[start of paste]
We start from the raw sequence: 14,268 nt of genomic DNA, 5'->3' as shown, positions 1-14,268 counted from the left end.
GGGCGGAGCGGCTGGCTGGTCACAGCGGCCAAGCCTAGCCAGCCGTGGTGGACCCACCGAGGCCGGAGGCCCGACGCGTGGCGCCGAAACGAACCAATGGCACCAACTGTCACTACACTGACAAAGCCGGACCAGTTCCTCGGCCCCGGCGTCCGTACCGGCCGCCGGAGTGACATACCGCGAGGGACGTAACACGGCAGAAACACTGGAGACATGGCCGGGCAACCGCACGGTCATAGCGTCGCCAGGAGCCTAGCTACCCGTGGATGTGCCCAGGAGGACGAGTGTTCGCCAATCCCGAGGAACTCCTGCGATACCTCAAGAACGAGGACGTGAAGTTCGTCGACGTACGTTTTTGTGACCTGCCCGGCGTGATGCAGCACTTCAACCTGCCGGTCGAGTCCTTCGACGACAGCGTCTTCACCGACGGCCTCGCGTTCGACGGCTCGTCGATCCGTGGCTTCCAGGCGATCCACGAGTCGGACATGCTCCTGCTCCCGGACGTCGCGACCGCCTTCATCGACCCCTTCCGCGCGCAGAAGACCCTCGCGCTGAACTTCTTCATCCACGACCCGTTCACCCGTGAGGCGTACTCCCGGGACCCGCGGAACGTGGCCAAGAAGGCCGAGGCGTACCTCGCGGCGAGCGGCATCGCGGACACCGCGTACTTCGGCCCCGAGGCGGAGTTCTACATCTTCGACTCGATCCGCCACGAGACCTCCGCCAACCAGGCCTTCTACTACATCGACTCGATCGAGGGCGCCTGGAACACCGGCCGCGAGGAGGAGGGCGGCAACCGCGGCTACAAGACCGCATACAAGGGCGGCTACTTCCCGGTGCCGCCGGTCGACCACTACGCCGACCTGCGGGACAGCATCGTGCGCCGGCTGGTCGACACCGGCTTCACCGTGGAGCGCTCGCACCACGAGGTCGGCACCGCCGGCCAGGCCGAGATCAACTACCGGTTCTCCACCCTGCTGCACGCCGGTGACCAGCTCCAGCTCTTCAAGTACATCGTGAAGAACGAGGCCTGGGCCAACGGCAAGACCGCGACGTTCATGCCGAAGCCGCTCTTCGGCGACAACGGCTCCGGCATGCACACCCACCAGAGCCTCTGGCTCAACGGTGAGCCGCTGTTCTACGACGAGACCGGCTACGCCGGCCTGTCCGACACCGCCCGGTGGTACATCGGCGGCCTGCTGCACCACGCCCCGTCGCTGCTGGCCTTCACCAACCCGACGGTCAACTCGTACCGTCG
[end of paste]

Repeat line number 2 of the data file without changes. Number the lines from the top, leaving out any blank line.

GGGCGGAGCGGCTGGCTGGTCACAGCGGCCAAGCCTAGCCAGCCGTGGTGGACCCACCGAGGCCGGAGGCCCGACGCGTGGCGCCGAAACGAACCAATGGCACCAACTGTCACTACACTGACAAAGCCGGACCAGTTCCTCGGCCCCGGCGTCCGTACCGGCCGCCGGAGTGACATACCGCGAGGGACGTAACACGGCAGAAACACTGGAGACATGGCCGGGCAACCGCACGGTCATAGCGTCGCCAGGAGCCTAGCTACCCGTGGATGTGCCCAGGAGGACGAGTGTTCGCCAATCCCGAGGAACTCCTGCGATACCTCAAGAACGAGGACGTGAAGTTCGTCGACGTACGTTTTTGTGACCTGCCCGGCGTGATGCAGCACTTCAACCTGCCGGTCGAGTCCTTCGACGACAGCGTCTTCACCGACGGCCTCGCGTTCGACGGCTCGTCGATCCGTGGCTTCCAGGCGATCCACGAGTCGGACATGCTCCTGCTCCCGGACGTCGCGACCGCCTTCATCGACCCCTTCCGCGCGCAGAAGACCCTCGCGCTGAACTTCTTCATCCACGACCCGTTCACCCGTGAGGCGTACTCCCGGGACCCGCGGAACGTGGCCAAGAAGGCCGAGGCGTACCTCGCGGCGAGCGGCATCGCGGACACCGCGTACTTCGGCCCCGAGGCGGAGTTCTACATCTTCGACTCGATCCGCCACGAGACCTCCGCCAACCAGGCCTTCTACTACATCGACTCGATCGAGGGCGCCTGGAACACCGGCCGCGAGGAGGAGGGCGGCAACCGCGGCTACAAGACCGCATACAAGGGCGGCTACTTCCCGGTGCCGCCGGTCGACCACTACGCCGACCTGCGGGACAGCATCGTGCGCCGGCTGGTCGACACCGGCTTCACCGTGGAGCGCTCGCACCACGAGGTCGGCACCGCCGGCCAGGCCGAGATCAACTACCGGTTCTCCACCCTGCTGCACGCCGGTGACCAGCTCCAGCTCTTCAAGTACATCGTGAAGAACGAGGCCTGGGCCAACGGCAAGACCGCGACGTTCATGCCGAAGCCGCTCTTCGGCGACAACGGCTCCGGCATGCACACCCACCAGAGCCTCTGGCTCAACGGTGAGCCGCTGTTCTACGACGAGACCGGCTACGCCGGCCTGTCCGACACCGCCCGGTGGTACATCGGCGGCCTGCTGCACCACGCCCCGTCGCTGCTGGCCTTCACCAACCCGACGGTCAACTCGTACCGTCG